What is the Covid Corporate Financing Facility (CCFF)?

This is one of a number of temporary financial measures introduced by HM Treasury to aid businesses in response to the Coronavirus crisis.

In conjunction with the Bank of England, the government brought in this scheme to provide a quick and cost-effective way to raise working capital for large firms in the UK who need it temporarily during the current crisis. The Bank of England will purchase short-term debt (in GBP Sterling only) from eligible companies who apply for this via their bank, in the form of commercial paper (an unsecured short-term debt instrument) of up to one year in maturity.

This is intended to help ease the cashflow of companies that, but for the coronavirus pandemic, were otherwise healthy and viable with no credit problems. It is not intended to bail out companies that were already facing financial difficulties. It is also very clear that this is only for UK companies with UK employees and it is a temporary scheme, available from March 23 2020, closing on December 31 2020. Access is only available via banks that are appropriately authorised under the Financial Services and Market Act 2000 and are participants in the CCFF.

Who is eligible for this financing facility?

The scheme is only available for companies that meet the Bank of England criteria, which is quite strict. It is designed for medium to large businesses, and although size is not specifically defined, the minimum size of an individual security that the fund will purchase from an individual participant is £1 million nominal. Smaller businesses are encouraged instead to use the Coronavirus Business Interruption Loan Scheme, and larger businesses may wish to use the Coronavirus Large Business Interruption Loan Scheme instead.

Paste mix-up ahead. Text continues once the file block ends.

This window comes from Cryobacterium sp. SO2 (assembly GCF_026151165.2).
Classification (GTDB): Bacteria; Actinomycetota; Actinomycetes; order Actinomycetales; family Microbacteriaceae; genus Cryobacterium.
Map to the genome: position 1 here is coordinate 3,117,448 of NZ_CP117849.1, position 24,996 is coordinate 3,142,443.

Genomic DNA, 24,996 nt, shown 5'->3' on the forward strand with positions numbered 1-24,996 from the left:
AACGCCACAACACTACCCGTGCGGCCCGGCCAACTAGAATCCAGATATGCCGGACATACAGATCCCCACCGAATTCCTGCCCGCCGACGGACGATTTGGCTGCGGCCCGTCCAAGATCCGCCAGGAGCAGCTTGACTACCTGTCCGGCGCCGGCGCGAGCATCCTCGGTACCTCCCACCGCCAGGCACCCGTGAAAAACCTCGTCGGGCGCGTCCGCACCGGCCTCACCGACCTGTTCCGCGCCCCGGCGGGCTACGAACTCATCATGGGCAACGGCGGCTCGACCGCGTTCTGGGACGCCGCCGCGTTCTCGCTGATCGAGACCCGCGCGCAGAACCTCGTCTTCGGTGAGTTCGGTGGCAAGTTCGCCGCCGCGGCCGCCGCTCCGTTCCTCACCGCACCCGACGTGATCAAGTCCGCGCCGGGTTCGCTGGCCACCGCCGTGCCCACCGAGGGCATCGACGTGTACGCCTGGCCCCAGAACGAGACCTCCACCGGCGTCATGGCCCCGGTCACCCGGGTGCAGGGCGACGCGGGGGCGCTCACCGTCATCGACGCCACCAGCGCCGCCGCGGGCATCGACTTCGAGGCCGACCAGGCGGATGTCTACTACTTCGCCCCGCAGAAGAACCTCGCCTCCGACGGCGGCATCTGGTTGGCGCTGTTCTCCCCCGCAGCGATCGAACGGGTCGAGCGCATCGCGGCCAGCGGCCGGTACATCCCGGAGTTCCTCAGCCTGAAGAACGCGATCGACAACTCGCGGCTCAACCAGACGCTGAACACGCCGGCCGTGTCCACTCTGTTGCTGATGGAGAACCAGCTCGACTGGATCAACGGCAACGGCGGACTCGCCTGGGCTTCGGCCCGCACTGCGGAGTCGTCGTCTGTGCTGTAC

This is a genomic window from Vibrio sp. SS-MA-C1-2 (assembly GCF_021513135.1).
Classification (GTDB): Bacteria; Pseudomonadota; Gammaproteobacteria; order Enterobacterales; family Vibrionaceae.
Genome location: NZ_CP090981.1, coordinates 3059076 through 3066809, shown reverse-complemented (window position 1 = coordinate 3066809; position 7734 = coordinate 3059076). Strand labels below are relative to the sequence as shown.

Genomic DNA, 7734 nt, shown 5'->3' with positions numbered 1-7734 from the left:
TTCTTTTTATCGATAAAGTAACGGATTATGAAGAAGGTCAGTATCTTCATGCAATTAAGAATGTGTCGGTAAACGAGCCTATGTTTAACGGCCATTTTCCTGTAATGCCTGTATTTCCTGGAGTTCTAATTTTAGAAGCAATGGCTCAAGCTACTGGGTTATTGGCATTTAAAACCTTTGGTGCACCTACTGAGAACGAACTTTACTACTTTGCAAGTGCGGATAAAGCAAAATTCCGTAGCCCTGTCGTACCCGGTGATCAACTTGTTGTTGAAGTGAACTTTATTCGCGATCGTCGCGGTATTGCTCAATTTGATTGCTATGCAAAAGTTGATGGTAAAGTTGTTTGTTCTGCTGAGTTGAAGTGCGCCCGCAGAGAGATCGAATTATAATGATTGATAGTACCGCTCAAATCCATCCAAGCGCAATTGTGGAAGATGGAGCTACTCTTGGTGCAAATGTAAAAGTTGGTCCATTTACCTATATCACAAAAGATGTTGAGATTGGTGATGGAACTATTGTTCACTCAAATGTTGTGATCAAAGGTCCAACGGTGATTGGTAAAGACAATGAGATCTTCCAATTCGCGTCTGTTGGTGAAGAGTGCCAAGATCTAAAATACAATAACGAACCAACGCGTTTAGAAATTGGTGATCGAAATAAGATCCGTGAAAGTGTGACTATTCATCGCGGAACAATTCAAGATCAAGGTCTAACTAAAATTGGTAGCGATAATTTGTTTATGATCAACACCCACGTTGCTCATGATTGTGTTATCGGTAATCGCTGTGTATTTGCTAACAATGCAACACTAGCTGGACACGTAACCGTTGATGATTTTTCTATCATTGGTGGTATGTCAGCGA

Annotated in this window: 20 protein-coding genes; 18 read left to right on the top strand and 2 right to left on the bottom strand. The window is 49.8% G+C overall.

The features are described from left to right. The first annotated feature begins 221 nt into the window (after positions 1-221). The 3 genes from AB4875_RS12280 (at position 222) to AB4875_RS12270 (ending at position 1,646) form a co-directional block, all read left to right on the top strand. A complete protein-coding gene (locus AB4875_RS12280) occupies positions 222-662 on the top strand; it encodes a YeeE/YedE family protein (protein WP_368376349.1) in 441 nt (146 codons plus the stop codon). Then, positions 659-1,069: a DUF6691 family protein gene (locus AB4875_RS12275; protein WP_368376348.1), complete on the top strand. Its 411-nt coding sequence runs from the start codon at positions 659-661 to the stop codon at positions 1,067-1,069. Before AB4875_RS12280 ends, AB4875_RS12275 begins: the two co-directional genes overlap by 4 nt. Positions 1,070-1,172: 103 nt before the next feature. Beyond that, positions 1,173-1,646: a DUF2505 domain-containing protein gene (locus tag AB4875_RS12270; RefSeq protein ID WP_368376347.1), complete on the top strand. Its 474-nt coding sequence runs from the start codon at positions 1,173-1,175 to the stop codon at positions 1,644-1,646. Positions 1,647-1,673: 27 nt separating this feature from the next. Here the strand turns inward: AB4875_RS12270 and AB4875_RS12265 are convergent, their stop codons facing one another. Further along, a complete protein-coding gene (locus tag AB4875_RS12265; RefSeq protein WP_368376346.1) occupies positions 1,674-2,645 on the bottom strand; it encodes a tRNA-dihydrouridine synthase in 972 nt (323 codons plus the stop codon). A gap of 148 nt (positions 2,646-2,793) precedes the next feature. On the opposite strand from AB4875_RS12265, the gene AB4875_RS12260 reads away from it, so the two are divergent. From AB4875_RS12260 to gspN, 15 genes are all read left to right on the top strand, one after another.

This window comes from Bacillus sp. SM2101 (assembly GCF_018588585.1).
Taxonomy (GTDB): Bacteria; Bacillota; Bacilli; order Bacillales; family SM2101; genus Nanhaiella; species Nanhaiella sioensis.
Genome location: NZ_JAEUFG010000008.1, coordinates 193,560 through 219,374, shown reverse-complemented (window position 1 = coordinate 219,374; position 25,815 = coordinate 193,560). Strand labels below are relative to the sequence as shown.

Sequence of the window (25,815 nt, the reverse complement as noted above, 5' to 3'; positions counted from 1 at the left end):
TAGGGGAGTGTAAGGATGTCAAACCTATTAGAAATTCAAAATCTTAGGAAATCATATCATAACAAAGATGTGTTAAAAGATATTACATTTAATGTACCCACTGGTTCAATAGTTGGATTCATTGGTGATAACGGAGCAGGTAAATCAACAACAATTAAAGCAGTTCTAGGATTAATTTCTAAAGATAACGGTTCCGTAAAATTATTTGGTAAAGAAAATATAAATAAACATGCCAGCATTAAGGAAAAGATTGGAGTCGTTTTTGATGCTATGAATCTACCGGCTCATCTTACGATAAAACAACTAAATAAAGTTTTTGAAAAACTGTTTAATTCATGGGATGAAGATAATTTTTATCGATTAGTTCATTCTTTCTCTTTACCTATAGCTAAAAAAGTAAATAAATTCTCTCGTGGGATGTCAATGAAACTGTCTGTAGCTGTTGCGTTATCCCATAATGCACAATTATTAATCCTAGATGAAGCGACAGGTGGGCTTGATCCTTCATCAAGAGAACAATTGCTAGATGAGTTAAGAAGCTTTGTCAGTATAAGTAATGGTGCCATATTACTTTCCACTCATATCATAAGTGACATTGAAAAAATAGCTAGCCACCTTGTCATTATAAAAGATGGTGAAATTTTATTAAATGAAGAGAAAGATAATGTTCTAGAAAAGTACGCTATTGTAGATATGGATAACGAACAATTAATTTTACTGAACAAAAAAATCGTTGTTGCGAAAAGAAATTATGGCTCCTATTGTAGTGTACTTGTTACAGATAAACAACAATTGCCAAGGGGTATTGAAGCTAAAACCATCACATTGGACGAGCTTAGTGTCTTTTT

What is the criteria for using the CCFF?

  • Only companies that make a “material contribution to the UK economy” can participate. Bank of England guidance suggests that this would normally be a UK incorporated company with a genuine business in the UK and significant employment in the UK, with the company headquarters in the UK. This list is not exhaustive however.
  • The company must be able to demonstrate they were in sound financial health prior to the Coronavirus situation, i.e that any impact on the firm’s balance sheet and cashflow are specifically down to the Coronavirus affect. To do this, the company will need to provide a credit rating as at 1 March 2020. If the company does not have the requisite credit rating, then alternatives are set out at the Bank of England website on the CCFF.
  • Financial companies are excluded, such as banks. Other exclusions apply.

How does this work in practice?

The amount that can be issued depends on the individual issuer’s (the company’s) limit. Those limits are decided by the Bank of England based on a range of factors, including the issuer’s credit rating. The Bank of England website provides an indicative guide to the maximum limit pre-approved by H M Treasury for issue.

It is not necessary to have issued commercial paper before. If you want to use this facility you should contact your bank who will then help you to set up the commercial paper programme to issue it to the CCFF. Applications for CCFF are dealt with as quickly as possible, and if the application is in order, commercial paper can be purchased within 48 hours.

Confidentiality

The names of issuers and securities purchased or eligible will not be made public, and the Bank of England require all companies who participate to sign a Confidentiality Agreement. More useful information can be found at the website of UK Finance which is the collective voice of the banking and finance industry see www.ukfinance.org.uk/covid-19-corporate-financing-facilities.

How will this affect my existing financing arrangements?

Any company using the CCFF will be required to warrant that the issue of the commercial paper will not conflict with or violate any agreement or instrument binding on it.